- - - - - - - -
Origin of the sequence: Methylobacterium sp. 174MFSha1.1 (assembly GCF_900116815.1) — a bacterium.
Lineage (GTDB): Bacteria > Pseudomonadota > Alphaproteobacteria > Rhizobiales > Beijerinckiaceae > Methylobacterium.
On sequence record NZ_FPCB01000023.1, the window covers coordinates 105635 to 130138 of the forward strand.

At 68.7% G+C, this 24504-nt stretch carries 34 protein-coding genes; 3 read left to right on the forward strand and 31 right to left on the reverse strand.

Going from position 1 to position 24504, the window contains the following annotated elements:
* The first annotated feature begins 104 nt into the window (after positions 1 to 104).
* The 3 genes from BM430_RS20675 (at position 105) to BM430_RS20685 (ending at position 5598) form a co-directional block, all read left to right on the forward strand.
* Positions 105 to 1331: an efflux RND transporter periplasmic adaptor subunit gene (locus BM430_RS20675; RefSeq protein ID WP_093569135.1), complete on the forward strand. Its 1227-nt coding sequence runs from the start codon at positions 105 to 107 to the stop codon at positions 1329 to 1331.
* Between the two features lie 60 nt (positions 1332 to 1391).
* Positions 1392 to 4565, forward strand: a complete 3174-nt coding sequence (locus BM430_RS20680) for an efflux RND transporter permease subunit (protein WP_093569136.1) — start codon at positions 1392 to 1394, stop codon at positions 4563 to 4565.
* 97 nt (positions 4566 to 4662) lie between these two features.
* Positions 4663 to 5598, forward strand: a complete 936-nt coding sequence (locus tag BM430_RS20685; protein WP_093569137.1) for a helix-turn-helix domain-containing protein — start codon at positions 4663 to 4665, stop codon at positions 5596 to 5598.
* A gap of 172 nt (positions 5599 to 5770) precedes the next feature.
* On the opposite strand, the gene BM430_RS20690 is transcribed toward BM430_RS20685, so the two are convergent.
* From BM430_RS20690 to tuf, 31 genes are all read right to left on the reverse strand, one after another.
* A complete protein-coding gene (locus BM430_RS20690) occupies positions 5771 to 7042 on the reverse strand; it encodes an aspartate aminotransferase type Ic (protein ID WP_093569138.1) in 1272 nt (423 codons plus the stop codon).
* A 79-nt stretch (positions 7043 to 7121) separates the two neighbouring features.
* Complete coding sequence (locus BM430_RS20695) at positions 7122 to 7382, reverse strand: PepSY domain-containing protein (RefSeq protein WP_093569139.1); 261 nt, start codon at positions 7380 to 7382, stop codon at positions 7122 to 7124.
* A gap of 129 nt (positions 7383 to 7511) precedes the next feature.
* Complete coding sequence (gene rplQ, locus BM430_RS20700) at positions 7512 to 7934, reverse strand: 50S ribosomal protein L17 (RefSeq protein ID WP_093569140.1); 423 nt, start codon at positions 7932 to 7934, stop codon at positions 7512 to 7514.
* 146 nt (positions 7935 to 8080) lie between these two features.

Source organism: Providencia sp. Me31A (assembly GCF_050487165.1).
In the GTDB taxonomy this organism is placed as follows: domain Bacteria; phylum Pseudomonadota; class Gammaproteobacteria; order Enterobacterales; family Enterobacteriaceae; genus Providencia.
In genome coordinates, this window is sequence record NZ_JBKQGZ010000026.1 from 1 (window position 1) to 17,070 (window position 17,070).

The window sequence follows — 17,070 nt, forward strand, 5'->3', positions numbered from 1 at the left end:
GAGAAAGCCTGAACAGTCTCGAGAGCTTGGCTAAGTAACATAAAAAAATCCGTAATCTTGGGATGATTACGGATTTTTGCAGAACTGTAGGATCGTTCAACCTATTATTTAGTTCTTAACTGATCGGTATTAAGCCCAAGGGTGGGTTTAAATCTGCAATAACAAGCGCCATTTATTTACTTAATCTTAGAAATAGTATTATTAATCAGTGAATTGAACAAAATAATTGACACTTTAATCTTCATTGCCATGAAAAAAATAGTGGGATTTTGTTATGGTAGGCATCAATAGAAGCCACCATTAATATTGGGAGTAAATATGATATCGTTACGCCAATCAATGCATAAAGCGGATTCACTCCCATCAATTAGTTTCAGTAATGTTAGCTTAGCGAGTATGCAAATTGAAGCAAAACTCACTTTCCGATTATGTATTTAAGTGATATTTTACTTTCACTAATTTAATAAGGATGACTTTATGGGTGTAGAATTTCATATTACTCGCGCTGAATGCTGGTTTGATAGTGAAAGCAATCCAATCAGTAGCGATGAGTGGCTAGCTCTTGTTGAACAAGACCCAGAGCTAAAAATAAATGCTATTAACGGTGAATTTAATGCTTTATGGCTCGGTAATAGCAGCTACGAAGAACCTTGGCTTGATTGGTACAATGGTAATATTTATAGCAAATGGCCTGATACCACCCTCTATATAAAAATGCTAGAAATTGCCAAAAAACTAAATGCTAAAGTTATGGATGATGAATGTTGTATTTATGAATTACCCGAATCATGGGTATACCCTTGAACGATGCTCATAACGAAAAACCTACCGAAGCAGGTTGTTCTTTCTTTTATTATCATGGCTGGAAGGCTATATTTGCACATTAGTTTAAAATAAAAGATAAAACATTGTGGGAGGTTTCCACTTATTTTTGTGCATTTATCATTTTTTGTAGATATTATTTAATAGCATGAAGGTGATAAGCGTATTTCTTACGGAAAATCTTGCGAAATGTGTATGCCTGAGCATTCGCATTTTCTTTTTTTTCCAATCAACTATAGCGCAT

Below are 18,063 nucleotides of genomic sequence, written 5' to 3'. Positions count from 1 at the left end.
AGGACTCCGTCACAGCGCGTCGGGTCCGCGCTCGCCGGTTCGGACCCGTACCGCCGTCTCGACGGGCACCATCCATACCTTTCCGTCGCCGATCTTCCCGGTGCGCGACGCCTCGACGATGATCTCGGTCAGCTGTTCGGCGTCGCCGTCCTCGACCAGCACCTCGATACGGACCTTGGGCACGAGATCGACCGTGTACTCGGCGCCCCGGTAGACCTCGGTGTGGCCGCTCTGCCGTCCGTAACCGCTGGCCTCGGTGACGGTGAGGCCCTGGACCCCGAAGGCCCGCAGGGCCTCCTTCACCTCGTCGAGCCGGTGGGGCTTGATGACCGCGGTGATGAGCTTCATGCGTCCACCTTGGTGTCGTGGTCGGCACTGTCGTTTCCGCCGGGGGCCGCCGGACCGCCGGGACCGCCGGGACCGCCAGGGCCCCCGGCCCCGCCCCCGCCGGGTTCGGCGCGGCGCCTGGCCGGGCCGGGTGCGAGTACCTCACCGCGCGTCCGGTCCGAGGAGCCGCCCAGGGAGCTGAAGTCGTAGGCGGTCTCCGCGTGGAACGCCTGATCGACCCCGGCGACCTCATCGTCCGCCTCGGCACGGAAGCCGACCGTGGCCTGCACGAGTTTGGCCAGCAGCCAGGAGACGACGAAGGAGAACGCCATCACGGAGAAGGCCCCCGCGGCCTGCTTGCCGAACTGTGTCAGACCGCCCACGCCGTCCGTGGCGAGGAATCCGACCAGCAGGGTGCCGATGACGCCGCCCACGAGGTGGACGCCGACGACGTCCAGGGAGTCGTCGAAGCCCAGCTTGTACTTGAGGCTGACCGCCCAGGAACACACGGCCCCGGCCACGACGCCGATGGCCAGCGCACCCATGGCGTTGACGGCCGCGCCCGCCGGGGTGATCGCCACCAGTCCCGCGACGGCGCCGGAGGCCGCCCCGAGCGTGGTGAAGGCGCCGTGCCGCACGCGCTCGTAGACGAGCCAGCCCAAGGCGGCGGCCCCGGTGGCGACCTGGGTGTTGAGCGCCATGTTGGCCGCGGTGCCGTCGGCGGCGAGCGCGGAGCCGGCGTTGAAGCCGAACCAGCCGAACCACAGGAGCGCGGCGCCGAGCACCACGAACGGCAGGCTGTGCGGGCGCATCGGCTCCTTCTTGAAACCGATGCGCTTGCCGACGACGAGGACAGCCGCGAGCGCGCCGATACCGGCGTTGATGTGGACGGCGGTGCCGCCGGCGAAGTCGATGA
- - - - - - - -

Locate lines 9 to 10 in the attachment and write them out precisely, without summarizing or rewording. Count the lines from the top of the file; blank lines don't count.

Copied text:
* Between the two features lie 60 nt (positions 1332 to 1391).
* Positions 1392 to 4565, forward strand: a complete 3174-nt coding sequence (locus BM430_RS20680) for an efflux RND transporter permease subunit (protein WP_093569136.1) — start codon at positions 1392 to 1394, stop codon at positions 4563 to 4565.